I ACCEPT your excuse for having frequently sent me a letter in duplicate, but I accept it only so far as you attribute to the carelessness or untrustworthiness of those who take them from you that they do not reach me: that part of your excuse in which you say that you frequently send me letters containing the same words from "poverty of language"—that is your expression—I neither understand nor acknowledge. And I myself, whom you declare in joke (as I take it) to possess a rich store of language, admit that I am not very badly off for words: for there is no occasion for "mock-modesty": yet I too—and that without "mock-modestly"—easily yield to the refinement and dainty simplicity of your style. As to your policy, mentioned in your letter, in not de clining this command of Achaia, 1 as I always had approved of it, much more did I do so after reading your last letter. For all the reasons which you mention are thoroughly sound, and in the highest degree worthy of your character and wisdom. As to your thinking that the matter has turned out otherwise than you expected, in that I do not at all agree with you. The fact is this: the disorganization and confusion are so great, the general dilemma and collapse caused by a most shocking war are so complete, that each man thinks the place where he happens to be the most wretched in the world. That is why you feel dissatisfied with your policy, and why only we who are still at home appear to you to be happy: while on the contrary to us you seem, not indeed entirely free from distress, but happy in comparison with ourselves. And in fact your lot is better than ours in this: you venture to say in your letter what is giving you pain; we cannot do even that much safely. Nor is this the fault of the victor, whose moderation cannot be surpassed, but of the victory itself, which in the case of civil wars is always offensive. In one point I have had the better of you—that I knew of the recall of your colleague Marcellus 2 a little before you did; and also, by Hercules, that I saw how that matter was actually managed. For be assured that since these unhappy events, that is, since the appeal to arms was begun, nothing else has been transacted with any proper dignity. For, in the first place, Caesar himself, after inveighing against the "bitter spirit" shewn by Marcellus—for that was the term he used—and having commended in the most complimentary terms your fairness as well as your wisdom, all on a sudden unexpectedly concluded by saying that "he would not refuse a request of the senate for Marceflus, even in view of tbe character of the individual." In the next place, the senate had arranged, as soon as the case of Marcellus had been mentioned by L. Piso, and Gaius Marcellus 3 had thrown himself at Caesar's feet, that it should rise en masse and approach Caesar in a suppliant attitude. Ask no questions: -this day appeared to me to be so fair that I seemed to be seeing some shadow of a reviving Republic. Accordingly, when all who were called up before had moved a vote of thanks to Caesar, except Volcatius—for he said that if he had been in Caesar's place he would not have done it-I, when called on, abandoned my resolution. For I had determined, not, by Hercules, from lack of interest, but because I missed my old position in the house, to maintain unbroken silence. This resolution of mine gave way before Caesar's magnanimity and the senate's display of devotion. I therefore delivered a speech of thanks to Caesar at some length, and I am afraid that I have robbed myself of an honourable abstention from business in other cases as well, which was my one consolation in misfortune. However, since I have avoided offending him, who perhaps would have thought, if I never opened my mouth, that I regarded the constitution as in abeyance, I will do this without transgressing the bounds of moderation; or rather I shall keep some way this side of them, so as to satisfy his wishes without infringing upon my literary employments. For, though from my earliest youth every branch of study and liberal learning, and above all philosophy has been a delight to me, yet this taste grows stronger daily: partly, I presume, because my time of life is , now at its full maturity for wisdom, and partly owing to the .corruption of the times, which makes everything else incapable of relieving my mind of its sorrows. From a similar pursuit I gather from your letter that you are being distracted by business. But, after all, by this time the night hours will help you somewhat. Your, or rather our, Servius is exceedingly attentive to me; and I am charmed not only with his universal integrity and the remarkable excellence of his character, but also by his devotion to study and learning. He often discusses with me whether you should stay where you are or quit your province. At present my opinion is that we should do nothing except Just what Caesar appears to wish. Things are in such a state that, supposing you to be at Rome, nothing could possibly give you any pleasure except your own family. As for the rest, the best feature in the situation is Caesar himself: all else is of such a kind, that, if you must do one or the other, you would prefer hearing to seeing them. This advice of mine is not at all consonant with my feelings, for I long to see you, but I am consulting for your own interests.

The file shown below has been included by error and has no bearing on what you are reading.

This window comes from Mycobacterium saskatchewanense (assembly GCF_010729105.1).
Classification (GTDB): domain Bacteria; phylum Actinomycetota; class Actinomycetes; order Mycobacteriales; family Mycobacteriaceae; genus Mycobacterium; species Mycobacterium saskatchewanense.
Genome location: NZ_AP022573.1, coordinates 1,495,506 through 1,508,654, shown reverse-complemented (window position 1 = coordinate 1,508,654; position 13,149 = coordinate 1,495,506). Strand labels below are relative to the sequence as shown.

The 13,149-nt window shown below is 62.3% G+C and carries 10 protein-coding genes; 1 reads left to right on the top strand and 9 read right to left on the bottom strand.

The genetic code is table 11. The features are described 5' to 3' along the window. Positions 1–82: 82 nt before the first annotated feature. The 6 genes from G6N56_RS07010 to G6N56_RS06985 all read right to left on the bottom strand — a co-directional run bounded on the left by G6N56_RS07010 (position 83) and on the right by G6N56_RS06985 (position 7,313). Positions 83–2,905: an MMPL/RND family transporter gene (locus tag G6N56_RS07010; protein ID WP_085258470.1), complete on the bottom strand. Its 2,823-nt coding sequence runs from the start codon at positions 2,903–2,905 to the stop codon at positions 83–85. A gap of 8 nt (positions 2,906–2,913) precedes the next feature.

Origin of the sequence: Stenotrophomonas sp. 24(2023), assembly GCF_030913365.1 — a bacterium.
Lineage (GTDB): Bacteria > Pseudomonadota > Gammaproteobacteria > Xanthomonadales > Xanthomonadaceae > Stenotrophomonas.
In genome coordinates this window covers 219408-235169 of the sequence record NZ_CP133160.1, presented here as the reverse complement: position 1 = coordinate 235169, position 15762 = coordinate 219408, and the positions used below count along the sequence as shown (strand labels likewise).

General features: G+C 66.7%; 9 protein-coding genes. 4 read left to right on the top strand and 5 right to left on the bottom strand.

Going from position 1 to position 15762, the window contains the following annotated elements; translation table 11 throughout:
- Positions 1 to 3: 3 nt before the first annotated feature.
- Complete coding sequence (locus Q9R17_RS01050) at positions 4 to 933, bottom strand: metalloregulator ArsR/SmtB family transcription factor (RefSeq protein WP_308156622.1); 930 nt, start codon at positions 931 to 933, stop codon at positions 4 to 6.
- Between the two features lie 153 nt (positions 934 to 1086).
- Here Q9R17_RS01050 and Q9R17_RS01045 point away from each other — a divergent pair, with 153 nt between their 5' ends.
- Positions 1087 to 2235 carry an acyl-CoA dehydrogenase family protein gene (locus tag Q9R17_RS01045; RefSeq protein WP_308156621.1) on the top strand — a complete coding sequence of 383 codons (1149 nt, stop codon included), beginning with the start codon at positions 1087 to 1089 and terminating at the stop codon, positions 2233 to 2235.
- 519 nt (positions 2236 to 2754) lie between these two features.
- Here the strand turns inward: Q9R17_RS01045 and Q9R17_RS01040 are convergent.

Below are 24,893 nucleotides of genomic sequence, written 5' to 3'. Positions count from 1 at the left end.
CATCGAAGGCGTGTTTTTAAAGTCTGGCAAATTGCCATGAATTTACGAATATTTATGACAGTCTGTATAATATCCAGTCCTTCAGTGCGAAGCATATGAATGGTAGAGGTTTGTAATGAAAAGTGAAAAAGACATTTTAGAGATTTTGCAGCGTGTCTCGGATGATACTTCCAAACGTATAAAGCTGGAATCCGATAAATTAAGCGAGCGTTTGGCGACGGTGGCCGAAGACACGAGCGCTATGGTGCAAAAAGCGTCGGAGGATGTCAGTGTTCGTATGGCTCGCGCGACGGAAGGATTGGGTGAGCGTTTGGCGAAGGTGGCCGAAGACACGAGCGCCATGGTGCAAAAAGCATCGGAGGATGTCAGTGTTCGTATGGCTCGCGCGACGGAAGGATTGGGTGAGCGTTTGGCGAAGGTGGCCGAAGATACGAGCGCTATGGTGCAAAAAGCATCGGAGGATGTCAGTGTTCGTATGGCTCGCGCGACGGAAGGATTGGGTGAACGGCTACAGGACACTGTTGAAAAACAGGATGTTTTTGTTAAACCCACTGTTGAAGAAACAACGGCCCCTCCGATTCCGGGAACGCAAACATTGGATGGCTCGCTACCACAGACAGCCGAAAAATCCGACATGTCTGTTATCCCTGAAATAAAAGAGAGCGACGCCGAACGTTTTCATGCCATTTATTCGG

1 Achaia was not an organized province at this time; its communities were free (liberi populi, Caes. B.C. 3.3), though in a certain sense it was a province, as owing some allegiance to Rome, and is so classed by Cicero in, B.C. 59, along with Marseilles, Rhodes, Sparta, Athens, Thessaly, and Boeotia (pro Flacc. § 100). But Caesar had been in military occupation of it since B.C. 48, having sent Q. Fufius Calenus there with a legion (Caes. B.C. 3.56), and though after Pharsalia the legion was withdrawn (ib. 106), Fufius seems to have remained there with some forces during part of B.C. 47 (see p.37; Caes. B. Alex. 44). Fufius returned to Rome with Caesar in the course of B.C. 47, and it was then, it appears, that Sulpicius was asked by Caesar to accept charge of Achaia, with authority in other parts of Greece also.

2 M. Marcellus, consul with Sulpicius B.C. 51 (see p.113). It was on Caesar's consenting to his recall that Cicero now explains why he made the speech in the senate.

3 C. Claudius Marcellus, consul B.C. 50, who was married to Caesar's great-niece Octavia. Though he had handed over the two legions sent by Caesar on pretext of the Parthian war to Pompey, he seems yet to have no part in the war of B.C. 49-48 (Caes. B. G. 8.48, 55). He was cousin (not brother) of M. Marcellus.